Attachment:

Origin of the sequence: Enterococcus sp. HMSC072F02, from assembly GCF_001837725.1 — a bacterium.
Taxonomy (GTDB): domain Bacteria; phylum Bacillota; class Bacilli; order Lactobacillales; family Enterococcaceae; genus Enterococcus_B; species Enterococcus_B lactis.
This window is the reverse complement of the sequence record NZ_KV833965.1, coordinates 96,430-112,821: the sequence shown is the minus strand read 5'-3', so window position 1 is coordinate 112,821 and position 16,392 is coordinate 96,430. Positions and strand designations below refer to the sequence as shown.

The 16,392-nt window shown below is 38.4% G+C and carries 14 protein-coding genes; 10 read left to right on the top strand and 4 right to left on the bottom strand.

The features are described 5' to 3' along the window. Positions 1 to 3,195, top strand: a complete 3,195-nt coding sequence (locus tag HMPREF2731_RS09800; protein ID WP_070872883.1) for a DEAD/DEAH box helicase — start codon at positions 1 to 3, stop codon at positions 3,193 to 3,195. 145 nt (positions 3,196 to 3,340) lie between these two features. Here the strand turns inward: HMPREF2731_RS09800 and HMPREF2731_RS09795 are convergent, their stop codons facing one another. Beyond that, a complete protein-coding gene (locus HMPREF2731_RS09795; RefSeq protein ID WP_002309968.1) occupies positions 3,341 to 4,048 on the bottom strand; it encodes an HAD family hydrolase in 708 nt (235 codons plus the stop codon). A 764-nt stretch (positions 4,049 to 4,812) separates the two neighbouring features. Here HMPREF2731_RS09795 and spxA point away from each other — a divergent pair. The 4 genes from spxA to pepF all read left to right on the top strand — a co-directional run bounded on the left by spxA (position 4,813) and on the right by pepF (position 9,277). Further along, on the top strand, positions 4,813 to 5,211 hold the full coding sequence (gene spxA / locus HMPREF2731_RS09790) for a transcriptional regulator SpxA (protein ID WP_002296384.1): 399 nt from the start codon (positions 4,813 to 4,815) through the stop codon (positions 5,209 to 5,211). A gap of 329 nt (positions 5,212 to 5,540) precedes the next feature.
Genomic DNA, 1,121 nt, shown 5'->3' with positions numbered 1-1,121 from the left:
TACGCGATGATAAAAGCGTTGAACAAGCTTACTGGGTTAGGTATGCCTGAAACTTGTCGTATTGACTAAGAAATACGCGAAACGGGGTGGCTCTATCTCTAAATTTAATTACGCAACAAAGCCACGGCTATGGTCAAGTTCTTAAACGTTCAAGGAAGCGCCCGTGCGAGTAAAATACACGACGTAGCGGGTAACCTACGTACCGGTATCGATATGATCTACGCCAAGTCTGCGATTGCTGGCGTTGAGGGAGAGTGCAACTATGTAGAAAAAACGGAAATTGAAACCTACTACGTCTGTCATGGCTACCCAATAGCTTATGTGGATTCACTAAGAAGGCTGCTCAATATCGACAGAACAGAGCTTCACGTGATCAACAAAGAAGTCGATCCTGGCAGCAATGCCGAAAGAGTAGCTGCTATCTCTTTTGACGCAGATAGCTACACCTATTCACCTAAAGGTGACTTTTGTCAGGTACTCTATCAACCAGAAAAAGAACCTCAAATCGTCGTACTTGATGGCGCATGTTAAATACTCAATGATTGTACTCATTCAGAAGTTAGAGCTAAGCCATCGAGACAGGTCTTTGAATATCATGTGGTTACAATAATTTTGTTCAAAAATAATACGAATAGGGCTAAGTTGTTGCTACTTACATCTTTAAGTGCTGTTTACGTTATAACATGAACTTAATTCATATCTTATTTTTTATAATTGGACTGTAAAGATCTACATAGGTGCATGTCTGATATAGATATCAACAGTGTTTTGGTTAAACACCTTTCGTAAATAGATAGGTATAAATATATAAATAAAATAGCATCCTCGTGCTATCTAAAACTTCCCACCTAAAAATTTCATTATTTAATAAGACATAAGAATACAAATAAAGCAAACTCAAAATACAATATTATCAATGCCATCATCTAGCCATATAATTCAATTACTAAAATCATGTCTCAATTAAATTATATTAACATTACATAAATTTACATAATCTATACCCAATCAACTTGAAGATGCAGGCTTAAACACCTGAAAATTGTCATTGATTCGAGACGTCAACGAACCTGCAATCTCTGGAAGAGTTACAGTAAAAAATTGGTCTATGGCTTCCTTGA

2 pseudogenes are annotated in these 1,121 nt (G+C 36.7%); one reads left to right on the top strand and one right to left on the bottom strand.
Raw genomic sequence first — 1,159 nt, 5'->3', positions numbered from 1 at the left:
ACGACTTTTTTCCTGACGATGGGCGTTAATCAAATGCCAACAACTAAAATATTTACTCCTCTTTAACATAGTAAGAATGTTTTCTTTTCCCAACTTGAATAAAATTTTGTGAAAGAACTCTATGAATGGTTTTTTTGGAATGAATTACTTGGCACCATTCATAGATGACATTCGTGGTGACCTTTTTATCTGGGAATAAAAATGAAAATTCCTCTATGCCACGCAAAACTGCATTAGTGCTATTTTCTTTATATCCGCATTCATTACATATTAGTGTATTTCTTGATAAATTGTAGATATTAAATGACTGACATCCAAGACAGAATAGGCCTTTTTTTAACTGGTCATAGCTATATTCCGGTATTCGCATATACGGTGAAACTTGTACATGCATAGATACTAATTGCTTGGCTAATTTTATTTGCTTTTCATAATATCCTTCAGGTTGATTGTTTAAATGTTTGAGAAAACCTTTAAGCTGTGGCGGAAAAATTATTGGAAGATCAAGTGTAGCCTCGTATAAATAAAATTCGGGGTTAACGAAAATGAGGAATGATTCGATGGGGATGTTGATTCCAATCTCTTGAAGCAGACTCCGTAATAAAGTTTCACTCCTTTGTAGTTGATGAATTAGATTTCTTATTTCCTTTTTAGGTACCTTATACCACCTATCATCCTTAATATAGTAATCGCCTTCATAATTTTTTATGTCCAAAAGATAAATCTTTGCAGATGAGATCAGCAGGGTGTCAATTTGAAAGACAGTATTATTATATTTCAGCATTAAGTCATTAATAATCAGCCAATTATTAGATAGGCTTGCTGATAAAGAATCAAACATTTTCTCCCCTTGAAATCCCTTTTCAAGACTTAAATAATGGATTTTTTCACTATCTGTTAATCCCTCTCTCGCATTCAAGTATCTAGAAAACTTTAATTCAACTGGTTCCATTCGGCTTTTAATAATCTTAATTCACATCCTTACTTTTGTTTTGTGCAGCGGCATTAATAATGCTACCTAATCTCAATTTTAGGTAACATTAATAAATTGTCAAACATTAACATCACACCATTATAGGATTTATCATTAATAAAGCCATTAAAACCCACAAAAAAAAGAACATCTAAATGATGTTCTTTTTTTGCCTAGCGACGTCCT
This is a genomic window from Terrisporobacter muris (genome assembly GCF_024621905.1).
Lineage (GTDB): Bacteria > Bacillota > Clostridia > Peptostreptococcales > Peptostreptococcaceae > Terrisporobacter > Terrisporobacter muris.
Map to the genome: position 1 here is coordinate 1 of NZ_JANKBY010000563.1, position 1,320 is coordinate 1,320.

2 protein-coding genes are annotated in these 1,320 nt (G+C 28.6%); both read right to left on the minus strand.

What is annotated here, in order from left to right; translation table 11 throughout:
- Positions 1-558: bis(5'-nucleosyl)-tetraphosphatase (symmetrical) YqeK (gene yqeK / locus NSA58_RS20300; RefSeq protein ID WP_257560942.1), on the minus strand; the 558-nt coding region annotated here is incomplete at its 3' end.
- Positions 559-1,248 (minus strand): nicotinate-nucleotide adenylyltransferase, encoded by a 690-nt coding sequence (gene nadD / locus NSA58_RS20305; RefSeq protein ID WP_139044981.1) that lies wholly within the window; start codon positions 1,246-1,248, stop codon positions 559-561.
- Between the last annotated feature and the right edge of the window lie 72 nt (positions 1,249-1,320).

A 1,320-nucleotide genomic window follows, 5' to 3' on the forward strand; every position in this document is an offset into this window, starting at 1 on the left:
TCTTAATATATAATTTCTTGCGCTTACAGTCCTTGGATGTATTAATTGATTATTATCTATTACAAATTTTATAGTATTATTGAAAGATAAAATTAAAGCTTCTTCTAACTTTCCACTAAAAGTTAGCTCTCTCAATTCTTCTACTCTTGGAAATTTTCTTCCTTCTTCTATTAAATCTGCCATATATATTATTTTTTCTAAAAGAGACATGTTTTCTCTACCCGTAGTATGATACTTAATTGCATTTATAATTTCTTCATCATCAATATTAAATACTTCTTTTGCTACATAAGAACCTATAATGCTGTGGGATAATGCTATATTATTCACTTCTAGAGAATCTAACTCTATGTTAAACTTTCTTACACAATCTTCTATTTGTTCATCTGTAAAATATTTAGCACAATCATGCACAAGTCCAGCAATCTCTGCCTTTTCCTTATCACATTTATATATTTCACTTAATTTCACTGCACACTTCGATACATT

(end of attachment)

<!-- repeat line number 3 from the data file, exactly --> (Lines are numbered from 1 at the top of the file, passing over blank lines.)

This window is the reverse complement of the sequence record NZ_KV833965.1, coordinates 96,430-112,821: the sequence shown is the minus strand read 5'-3', so window position 1 is coordinate 112,821 and position 16,392 is coordinate 96,430. Positions and strand designations below refer to the sequence as shown.